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Star Trek 5



Science Fiction
Setting: Star Trek


Star Trek: TOS Novelizations


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# Date Publisher Binding Cover
1 1972-00-00 Bantam  

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IBDoF Note: This book contains novelizations of the original Star Trek TV series episodes listed below -- Brad

"Whom Gods Destroy" (episode 71, season 3, screenplay Lee Erwin and Jerry Sohl) (The remainder of the title quote is 'they first drive mad'; the setting is Elba II, a planet with a poisonous atmosphere used to isolate the criminally insane in an escape-proof setting.) I tend to bracket this with "Dagger of the Mind" from season 1. ENTERPRISE has come to Elba II because the newest inmate, Garth of Izar, was a respected starship captain until he was driven mad by injuries sustained in the line of duty. The problem is, the inmates have taken over the asylum, and Garth is a formidable opponent, insane or no.

"The Tholian Web" (episode 64, season 3, screenplay Judy Burns and Chet Richards) Sent by Starfleet to locate the lost DEFIANT, the ENTERPRISE finds it drifting near a 'fracture' in space that affects the minds of any near it, apparently the cause of the death of DEFIANT's crew. Kirk, separated from the rest of the away team, appears to have been lost - and when a Tholian vessel appears and demands that ENTERPRISE leave the area, Spock and McCoy must open Kirk's final sealed orders and presume his death.

"Let That Be Your Last Battlefield" (episode 70, season 3, screenplay Oliver Crawford from a story by Gene L. Coon (as Lee Cronin)) Two aliens from the hitherto unknown planet Cheron board the ENTERPRISE - Lokai, a member of an oppressed minority on that planet, and Bele, the law enforcement officer who has been pursuing him for 50000 years on charges of terrorism. (Interesting if unsubtle point: the two races look exactly the same, half black/half white, except that one is white/black and the other black/white; only the placement of the colours distinguishes them.) As Lokai demands asylum and Bele extradition, Kirk defers the issue to Starfleet Command - and in frustration, Bele uses his ESP to seize control of the ship and force a return to Cheron.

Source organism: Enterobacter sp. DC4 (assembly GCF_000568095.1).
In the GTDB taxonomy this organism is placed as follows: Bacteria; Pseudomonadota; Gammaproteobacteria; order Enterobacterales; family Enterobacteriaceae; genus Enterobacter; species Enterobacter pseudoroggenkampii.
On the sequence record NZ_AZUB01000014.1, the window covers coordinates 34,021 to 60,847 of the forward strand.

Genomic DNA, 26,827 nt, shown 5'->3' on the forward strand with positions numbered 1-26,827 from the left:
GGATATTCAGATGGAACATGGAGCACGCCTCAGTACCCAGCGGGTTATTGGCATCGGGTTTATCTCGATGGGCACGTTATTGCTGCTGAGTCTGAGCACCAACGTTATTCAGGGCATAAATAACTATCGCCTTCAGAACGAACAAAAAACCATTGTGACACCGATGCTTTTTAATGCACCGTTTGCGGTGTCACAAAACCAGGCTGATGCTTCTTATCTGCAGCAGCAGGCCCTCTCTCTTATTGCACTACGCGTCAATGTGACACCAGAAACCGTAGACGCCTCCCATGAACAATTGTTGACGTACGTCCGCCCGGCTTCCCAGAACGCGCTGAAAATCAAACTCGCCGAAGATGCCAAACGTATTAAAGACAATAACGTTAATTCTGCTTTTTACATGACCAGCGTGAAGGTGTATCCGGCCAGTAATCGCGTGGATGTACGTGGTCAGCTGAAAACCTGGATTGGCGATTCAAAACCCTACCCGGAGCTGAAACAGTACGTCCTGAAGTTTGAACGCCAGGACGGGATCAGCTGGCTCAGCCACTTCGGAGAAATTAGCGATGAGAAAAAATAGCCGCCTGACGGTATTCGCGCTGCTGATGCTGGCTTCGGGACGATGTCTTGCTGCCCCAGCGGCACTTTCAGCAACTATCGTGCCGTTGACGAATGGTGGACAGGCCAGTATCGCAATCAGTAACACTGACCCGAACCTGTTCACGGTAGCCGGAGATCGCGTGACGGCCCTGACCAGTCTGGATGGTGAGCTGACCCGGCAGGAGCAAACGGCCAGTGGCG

"This Side of Paradise" (episode 25, season 1, screenplay Nathan Butler and Dorothy C. Fontana). The first of several episodes over the years to explore the notion of a 'paradise' planet: in this case, Omicron Ceti III, where the colonists have survived lethal doses of radiation only through accidental exposure to plant spores that act as natural tranquilizers. The colonists are happy - but insist on exposing the ENTERPRISE crew to the effect. (This story works best if you've previously read/seen "The Enemy Within" - certain aspects of Kirk's character showcased in that episode are critical to coping with the lotus-eater syndrome herein.)

"Turnabout Intruder" (last episode of season 3, screenplay Gene Roddenberry and Arthur H. Singer) Janice Lester, an old acquaintance of Kirk's embittered since he attained command when she did not, uses an alien device to force an exchange of bodies with him. Blish's adaptation, like the original episode, concentrates more on Lister in Kirk's body than the real Kirk, confined to the brig for trying to incite mutiny. Lester, however, isn't good at passing herself off as the real Kirk, and overlooked some crucial details about the intended purpose of the device.

"Requiem for Methuselah" (episode 76, season 3, screenplay Jerome Bixby) Flint, a very wealthy recluse living alone with an unusually beautiful and self-possessed young woman in palatial surroundings, permits the ENTERPRISE to collect some vital minerals needed to treat an outbreak of Rigellian fever among the crew. But as delays interfere with McCoy's treatment, Spock and Kirk have time to notice just how unusual Flint's palace - and his ward Rayna - really are. [This episode was later used by another author, along with "Miri", to create CRY OF THE ONLIES, which tied up some loose ends.]

"The Way to Eden" (episode 75, season 3, screenplay Arthur Heinemann and Michael Richards) A back-to-nature cult (resembling contemporary hippies) has stolen a starship (bad) and are headed for the Romulan Neutral Zone (worse) in the belief that Eden is a planet to be found in that area. ENTERPRISE must prevent them from causing an international incident. On the other hand, their leader has a reputation as a brilliant scientist, and one of the youngsters is the son of an ambassador figuring prominently in very delicate negotiations...

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